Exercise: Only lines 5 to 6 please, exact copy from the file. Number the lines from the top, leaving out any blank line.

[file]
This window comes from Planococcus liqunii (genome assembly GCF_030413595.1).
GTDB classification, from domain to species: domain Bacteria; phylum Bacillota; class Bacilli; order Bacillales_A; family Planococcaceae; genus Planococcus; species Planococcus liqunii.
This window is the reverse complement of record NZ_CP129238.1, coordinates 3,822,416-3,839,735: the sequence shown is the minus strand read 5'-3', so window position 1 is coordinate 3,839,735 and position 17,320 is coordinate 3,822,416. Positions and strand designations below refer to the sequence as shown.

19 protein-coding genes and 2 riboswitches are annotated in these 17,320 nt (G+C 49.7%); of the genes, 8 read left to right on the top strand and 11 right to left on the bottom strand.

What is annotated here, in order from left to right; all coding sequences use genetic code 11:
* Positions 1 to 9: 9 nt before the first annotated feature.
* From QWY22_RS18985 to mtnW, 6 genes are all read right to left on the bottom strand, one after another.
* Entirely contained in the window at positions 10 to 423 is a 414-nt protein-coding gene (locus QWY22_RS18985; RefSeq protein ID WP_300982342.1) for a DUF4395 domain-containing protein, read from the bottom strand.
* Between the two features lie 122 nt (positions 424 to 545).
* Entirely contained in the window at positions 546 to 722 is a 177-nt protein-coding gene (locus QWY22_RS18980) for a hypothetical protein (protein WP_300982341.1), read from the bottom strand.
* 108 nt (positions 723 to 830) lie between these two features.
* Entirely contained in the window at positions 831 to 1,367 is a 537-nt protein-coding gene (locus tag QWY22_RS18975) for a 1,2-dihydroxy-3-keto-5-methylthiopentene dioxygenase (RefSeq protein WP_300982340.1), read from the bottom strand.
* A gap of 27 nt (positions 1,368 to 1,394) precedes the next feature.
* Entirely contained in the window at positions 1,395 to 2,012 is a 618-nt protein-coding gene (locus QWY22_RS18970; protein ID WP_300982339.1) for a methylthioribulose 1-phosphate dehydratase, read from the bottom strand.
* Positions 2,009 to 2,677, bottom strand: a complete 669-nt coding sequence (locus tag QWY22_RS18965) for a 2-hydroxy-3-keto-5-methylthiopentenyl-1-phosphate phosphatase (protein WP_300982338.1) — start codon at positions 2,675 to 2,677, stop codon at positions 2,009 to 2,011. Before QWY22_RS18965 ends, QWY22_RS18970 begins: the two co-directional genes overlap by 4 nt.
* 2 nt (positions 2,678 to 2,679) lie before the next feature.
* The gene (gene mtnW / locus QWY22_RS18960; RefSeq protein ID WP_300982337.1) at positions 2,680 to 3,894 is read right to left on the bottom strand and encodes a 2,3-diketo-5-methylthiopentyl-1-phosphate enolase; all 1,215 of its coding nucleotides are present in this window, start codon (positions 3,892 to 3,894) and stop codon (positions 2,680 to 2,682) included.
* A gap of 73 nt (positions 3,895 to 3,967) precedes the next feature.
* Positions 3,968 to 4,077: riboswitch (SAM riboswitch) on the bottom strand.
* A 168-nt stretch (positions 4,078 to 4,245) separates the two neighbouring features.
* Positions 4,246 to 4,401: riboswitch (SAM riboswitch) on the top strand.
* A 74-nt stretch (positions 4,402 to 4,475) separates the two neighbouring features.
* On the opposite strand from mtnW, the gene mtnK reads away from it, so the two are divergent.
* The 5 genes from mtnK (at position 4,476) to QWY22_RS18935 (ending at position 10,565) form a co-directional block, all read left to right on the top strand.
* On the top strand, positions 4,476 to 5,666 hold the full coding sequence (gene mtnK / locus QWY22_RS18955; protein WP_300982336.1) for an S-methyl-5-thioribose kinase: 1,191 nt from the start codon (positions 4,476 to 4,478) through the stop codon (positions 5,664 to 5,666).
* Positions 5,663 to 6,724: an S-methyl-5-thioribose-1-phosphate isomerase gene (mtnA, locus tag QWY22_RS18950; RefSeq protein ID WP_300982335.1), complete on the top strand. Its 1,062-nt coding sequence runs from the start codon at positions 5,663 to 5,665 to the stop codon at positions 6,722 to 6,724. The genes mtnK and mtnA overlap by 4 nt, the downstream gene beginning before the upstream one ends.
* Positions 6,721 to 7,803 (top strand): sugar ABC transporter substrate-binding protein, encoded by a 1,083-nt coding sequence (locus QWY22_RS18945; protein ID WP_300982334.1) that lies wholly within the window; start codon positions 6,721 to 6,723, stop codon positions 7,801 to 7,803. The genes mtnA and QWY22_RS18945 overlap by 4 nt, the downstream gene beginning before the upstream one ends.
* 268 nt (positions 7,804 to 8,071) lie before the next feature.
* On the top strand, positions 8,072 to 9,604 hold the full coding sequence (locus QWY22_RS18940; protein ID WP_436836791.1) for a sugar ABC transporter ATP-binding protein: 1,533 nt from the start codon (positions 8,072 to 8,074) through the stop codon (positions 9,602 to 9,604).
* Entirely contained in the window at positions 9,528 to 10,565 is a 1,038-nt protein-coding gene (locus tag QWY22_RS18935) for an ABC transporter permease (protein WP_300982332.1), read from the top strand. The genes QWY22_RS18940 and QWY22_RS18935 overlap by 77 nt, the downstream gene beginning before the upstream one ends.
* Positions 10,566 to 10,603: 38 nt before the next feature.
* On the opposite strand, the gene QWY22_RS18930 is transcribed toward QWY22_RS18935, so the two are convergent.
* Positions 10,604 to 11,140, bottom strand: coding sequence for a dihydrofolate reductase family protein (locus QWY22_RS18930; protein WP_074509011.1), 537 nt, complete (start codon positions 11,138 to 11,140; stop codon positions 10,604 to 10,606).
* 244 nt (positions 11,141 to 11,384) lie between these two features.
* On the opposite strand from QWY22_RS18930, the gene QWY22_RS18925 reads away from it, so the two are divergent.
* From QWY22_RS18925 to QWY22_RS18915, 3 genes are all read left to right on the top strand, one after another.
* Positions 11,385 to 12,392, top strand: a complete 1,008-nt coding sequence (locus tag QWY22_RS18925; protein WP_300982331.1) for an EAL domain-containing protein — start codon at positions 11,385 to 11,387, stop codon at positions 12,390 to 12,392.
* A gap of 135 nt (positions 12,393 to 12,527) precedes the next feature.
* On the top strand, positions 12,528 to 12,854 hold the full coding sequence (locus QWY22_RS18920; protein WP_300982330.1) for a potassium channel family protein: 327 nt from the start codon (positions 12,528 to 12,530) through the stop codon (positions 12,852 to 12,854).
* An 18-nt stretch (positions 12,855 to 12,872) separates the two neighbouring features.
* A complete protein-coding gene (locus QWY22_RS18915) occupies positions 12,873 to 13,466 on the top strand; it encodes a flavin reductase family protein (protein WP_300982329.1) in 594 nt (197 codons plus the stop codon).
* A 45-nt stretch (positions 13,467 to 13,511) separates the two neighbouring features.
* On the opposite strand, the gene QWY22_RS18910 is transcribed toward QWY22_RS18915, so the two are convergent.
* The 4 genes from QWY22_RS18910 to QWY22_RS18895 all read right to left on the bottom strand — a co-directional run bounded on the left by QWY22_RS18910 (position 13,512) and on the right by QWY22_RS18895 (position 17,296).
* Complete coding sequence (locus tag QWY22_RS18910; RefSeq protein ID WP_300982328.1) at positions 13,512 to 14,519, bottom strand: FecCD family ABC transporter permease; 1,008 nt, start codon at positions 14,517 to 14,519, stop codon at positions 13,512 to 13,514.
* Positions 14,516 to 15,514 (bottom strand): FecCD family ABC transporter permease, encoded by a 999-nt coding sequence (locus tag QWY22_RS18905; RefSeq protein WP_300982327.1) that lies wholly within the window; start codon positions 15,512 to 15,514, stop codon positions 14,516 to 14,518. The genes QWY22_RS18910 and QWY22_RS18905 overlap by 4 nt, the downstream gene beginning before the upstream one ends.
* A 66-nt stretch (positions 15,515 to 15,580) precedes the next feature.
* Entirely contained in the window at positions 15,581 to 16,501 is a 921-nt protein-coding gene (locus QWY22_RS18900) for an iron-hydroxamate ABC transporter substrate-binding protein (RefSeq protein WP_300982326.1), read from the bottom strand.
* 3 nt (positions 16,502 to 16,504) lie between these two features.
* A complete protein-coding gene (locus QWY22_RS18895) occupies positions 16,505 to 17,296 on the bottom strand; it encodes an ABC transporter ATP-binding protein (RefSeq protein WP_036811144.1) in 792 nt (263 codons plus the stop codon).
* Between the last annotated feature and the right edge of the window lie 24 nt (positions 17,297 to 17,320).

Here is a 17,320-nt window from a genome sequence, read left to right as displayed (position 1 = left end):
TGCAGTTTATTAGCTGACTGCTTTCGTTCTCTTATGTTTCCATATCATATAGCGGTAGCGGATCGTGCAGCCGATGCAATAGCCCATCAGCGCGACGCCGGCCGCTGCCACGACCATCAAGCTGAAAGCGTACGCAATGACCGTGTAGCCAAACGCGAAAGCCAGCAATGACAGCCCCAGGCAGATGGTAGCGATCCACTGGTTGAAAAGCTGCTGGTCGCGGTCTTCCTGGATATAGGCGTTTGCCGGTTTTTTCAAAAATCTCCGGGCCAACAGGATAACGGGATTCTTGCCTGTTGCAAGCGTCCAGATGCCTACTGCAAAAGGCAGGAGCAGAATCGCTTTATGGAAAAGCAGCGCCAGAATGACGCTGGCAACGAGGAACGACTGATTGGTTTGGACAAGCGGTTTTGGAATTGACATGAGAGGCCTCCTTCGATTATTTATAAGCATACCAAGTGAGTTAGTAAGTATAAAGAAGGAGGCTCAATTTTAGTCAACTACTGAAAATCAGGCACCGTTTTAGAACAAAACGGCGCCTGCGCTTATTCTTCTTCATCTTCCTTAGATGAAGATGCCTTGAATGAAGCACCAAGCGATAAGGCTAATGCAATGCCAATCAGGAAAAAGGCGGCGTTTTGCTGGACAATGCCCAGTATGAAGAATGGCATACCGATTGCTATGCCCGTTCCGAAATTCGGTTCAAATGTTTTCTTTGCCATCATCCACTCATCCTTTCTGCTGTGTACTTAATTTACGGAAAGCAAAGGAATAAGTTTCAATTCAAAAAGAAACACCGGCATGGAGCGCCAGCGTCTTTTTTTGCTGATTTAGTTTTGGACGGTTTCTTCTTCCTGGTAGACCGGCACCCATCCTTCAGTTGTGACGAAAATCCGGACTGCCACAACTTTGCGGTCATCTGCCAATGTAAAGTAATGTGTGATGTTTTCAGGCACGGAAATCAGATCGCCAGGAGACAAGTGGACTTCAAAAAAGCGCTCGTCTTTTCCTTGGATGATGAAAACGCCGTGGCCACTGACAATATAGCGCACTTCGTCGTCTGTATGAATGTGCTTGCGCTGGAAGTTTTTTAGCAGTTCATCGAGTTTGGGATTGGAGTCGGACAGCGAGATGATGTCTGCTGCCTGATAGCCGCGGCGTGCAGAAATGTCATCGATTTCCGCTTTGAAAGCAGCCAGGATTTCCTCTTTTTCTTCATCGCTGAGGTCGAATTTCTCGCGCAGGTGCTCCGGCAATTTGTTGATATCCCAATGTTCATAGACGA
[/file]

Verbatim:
What is annotated here, in order from left to right; all coding sequences use genetic code 11:
* Positions 1 to 9: 9 nt before the first annotated feature.